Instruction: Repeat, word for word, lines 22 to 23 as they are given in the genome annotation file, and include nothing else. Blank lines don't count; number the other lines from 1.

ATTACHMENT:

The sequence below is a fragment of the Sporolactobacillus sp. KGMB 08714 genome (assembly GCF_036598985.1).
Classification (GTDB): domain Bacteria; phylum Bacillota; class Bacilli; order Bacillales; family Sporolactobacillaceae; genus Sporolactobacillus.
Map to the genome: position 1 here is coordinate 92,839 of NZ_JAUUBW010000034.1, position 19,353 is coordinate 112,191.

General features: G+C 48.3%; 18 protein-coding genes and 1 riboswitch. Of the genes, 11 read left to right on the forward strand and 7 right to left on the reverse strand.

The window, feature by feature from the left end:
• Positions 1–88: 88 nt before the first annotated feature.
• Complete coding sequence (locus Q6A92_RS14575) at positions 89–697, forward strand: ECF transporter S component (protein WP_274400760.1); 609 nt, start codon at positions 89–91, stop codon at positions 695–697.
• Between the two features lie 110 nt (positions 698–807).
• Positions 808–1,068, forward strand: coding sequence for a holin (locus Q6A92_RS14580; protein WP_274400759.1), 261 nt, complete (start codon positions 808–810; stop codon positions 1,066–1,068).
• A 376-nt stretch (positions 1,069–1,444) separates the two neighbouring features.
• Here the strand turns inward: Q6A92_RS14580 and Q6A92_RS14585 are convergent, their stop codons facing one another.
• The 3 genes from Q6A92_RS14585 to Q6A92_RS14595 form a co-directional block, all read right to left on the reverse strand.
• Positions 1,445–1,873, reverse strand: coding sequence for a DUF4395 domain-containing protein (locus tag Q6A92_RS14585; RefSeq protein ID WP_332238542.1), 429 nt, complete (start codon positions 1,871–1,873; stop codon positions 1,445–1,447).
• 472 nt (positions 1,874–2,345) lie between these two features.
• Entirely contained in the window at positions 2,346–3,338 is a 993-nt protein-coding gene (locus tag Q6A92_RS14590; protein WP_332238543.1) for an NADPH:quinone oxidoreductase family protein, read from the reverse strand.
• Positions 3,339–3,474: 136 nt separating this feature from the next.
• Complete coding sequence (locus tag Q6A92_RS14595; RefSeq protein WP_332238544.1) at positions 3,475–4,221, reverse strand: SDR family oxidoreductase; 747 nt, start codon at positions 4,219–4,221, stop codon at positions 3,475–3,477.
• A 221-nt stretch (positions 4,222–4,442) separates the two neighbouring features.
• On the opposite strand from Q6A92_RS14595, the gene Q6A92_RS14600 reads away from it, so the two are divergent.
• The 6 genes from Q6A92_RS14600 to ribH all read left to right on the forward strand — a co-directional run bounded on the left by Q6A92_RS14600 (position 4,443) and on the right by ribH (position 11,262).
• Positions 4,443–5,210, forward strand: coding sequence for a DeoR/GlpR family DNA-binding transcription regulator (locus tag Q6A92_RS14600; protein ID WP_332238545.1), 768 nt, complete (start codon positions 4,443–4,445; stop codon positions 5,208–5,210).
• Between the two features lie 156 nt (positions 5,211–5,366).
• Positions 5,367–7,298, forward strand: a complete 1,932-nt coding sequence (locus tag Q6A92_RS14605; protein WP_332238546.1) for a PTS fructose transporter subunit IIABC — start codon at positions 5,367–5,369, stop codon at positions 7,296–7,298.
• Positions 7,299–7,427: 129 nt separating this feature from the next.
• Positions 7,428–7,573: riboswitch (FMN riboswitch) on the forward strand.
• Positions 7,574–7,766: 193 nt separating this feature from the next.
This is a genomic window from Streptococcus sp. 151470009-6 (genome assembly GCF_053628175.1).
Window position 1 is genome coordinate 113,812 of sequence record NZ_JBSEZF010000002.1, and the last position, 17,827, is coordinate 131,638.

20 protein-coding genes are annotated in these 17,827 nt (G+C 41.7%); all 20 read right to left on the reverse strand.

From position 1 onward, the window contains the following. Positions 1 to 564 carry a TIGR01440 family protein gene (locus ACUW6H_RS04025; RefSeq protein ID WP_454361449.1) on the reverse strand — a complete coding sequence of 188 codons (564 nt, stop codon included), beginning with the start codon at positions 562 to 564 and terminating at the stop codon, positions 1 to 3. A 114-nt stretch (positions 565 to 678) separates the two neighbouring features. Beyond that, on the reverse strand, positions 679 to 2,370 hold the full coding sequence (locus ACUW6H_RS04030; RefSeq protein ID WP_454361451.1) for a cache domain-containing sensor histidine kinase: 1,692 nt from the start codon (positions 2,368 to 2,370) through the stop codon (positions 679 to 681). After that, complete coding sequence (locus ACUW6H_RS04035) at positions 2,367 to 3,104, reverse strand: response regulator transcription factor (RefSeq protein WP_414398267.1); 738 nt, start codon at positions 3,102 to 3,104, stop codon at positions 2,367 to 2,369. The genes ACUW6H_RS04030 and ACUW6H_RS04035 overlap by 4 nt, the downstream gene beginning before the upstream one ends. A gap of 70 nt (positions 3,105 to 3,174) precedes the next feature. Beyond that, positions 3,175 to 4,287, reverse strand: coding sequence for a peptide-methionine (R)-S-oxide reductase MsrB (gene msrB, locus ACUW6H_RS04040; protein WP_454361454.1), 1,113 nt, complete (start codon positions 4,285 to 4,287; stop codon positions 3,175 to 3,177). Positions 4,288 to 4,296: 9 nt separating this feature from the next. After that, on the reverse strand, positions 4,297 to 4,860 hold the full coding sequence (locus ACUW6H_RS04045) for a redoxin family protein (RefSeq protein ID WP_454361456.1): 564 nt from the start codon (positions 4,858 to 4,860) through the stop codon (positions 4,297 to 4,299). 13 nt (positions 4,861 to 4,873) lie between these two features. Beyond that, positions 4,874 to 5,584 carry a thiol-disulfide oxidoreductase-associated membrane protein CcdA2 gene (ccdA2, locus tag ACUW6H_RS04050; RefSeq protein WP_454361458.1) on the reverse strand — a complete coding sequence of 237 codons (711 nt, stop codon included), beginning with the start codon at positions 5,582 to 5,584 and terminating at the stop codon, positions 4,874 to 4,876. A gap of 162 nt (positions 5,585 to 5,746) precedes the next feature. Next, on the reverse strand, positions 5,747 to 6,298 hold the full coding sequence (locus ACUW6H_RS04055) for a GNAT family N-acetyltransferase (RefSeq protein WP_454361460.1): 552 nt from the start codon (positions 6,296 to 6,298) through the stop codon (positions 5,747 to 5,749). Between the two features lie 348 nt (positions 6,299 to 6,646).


• Between the two features lie 156 nt (positions 5,211–5,366).
• Positions 5,367–7,298, forward strand: a complete 1,932-nt coding sequence (locus tag Q6A92_RS14605; protein WP_332238546.1) for a PTS fructose transporter subunit IIABC — start codon at positions 5,367–5,369, stop codon at positions 7,296–7,298.